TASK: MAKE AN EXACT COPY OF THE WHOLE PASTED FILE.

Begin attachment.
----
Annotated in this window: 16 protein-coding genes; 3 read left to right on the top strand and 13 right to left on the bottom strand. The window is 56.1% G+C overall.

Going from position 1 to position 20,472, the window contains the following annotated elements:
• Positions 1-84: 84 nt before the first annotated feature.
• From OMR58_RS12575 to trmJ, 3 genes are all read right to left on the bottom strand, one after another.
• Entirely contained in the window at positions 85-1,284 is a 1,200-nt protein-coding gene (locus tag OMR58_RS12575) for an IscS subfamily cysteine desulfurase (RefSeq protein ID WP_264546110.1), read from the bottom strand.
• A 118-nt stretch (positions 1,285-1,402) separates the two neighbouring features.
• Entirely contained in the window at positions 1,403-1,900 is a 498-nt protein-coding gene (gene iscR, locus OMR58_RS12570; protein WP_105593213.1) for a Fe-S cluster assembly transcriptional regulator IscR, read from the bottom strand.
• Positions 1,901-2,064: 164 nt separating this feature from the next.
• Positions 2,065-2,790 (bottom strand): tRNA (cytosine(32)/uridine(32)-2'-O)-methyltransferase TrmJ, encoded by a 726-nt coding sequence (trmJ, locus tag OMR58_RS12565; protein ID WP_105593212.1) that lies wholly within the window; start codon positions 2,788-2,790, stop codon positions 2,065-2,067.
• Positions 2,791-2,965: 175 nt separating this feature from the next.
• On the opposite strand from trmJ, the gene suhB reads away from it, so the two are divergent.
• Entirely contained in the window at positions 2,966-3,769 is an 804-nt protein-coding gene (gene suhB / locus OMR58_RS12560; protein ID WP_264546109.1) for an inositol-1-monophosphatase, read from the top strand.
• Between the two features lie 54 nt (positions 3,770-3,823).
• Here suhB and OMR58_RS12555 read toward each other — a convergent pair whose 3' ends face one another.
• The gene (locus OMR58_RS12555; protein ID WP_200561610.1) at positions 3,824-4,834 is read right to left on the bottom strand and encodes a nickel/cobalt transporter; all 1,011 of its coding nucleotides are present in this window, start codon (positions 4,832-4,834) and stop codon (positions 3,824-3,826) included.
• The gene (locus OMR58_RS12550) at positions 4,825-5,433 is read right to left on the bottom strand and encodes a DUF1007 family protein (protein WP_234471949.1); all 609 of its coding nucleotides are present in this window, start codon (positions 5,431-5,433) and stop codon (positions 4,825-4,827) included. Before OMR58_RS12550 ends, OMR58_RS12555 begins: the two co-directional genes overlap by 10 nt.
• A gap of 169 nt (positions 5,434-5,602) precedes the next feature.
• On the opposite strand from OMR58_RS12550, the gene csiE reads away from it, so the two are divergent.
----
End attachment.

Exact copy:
Annotated in this window: 16 protein-coding genes; 3 read left to right on the top strand and 13 right to left on the bottom strand. The window is 56.1% G+C overall.

Going from position 1 to position 20,472, the window contains the following annotated elements:
• Positions 1-84: 84 nt before the first annotated feature.
• From OMR58_RS12575 to trmJ, 3 genes are all read right to left on the bottom strand, one after another.
• Entirely contained in the window at positions 85-1,284 is a 1,200-nt protein-coding gene (locus tag OMR58_RS12575) for an IscS subfamily cysteine desulfurase (RefSeq protein ID WP_264546110.1), read from the bottom strand.
• A 118-nt stretch (positions 1,285-1,402) separates the two neighbouring features.
• Entirely contained in the window at positions 1,403-1,900 is a 498-nt protein-coding gene (gene iscR, locus OMR58_RS12570; protein WP_105593213.1) for a Fe-S cluster assembly transcriptional regulator IscR, read from the bottom strand.
• Positions 1,901-2,064: 164 nt separating this feature from the next.
• Positions 2,065-2,790 (bottom strand): tRNA (cytosine(32)/uridine(32)-2'-O)-methyltransferase TrmJ, encoded by a 726-nt coding sequence (trmJ, locus tag OMR58_RS12565; protein ID WP_105593212.1) that lies wholly within the window; start codon positions 2,788-2,790, stop codon positions 2,065-2,067.
• Positions 2,791-2,965: 175 nt separating this feature from the next.
• On the opposite strand from trmJ, the gene suhB reads away from it, so the two are divergent.
• Entirely contained in the window at positions 2,966-3,769 is an 804-nt protein-coding gene (gene suhB / locus OMR58_RS12560; protein ID WP_264546109.1) for an inositol-1-monophosphatase, read from the top strand.
• Between the two features lie 54 nt (positions 3,770-3,823).
• Here suhB and OMR58_RS12555 read toward each other — a convergent pair whose 3' ends face one another.
• The gene (locus OMR58_RS12555; protein ID WP_200561610.1) at positions 3,824-4,834 is read right to left on the bottom strand and encodes a nickel/cobalt transporter; all 1,011 of its coding nucleotides are present in this window, start codon (positions 4,832-4,834) and stop codon (positions 3,824-3,826) included.
• The gene (locus OMR58_RS12550) at positions 4,825-5,433 is read right to left on the bottom strand and encodes a DUF1007 family protein (protein WP_234471949.1); all 609 of its coding nucleotides are present in this window, start codon (positions 5,431-5,433) and stop codon (positions 4,825-4,827) included. Before OMR58_RS12550 ends, OMR58_RS12555 begins: the two co-directional genes overlap by 10 nt.
• A gap of 169 nt (positions 5,434-5,602) precedes the next feature.
• On the opposite strand from OMR58_RS12550, the gene csiE reads away from it, so the two are divergent.